Gosh...I wonder if that family thought of the effects the general anesthesia had on that poor baby who was ripped from its momma's womb, being "saved".<br><br>
My next baby will be born at home...not sliced out of my belly like my last and I know people at work will just not "understand"...oh well....I will not be relying on anyone to save my baby, because I choose not to live in a world of fear.<br>
Alicia
 

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I applaud your couragous choice to birth your next babe at home. It's also nice to hear a L&D nurse tell it like it is! Stick to your guns, mama!
 

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While I'm as frustrated as the next mama at the reactions some people get when announcing a home birth, I don't think the intentions are (usually) bad. And not always so complex (like having to defend their own hospital birthing experience - although, absolutely, that definitely happens - just not all the time, I think).<br><br>
We in this time and nation have all been very well indoctrinated as to how dangerous birth is and how safe a hospital is for birthing, and how knowledgable and capable doctors are.<br><br>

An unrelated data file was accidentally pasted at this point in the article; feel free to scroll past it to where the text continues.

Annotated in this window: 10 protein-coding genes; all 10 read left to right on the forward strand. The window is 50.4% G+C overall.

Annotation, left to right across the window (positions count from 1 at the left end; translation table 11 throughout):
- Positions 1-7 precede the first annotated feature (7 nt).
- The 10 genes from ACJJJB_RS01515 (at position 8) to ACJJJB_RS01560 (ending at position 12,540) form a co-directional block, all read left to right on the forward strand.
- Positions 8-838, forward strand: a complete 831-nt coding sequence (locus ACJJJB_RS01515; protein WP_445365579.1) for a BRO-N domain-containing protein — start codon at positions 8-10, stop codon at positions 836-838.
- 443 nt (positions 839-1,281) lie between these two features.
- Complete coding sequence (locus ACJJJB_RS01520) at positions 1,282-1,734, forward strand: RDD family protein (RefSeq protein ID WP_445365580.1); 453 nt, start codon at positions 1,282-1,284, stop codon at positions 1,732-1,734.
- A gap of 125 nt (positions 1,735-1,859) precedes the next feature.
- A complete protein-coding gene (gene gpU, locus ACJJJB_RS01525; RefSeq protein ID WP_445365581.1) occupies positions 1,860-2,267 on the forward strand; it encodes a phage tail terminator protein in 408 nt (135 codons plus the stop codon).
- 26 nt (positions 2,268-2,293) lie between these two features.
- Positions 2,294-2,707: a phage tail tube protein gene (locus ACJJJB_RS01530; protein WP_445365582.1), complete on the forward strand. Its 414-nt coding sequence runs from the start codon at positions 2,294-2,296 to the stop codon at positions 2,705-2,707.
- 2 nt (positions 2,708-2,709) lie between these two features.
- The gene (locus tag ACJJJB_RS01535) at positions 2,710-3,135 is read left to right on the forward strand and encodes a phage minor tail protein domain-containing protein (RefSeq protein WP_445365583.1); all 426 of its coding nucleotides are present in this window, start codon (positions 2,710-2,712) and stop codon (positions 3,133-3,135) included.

So anyone who responds like the OP's "friend" is likely - and ignorantly, and frustratingly of course - just shocked at what a dangerous thing the OP is intending to do, and surely the OP would never do that if she knew any better.<br><br>
Like imagine getting an email from a friend saying "Oh, next weekend we're going to all hang out in the garage and close the door and turn on the car and maybe drink a few beers, it will be fun, I hear you can get really high that way." And your instant response is - "Um, you can kill yourself that way, please don't do it, I know a friend's cousin who almost DIED doing that."<br><br>
The difference, of course, is that people don't have the facts on home birth (they probably don't have any more facts on carbon monoxide poisoning either, but they just similarly heard it's BAD).<br><br>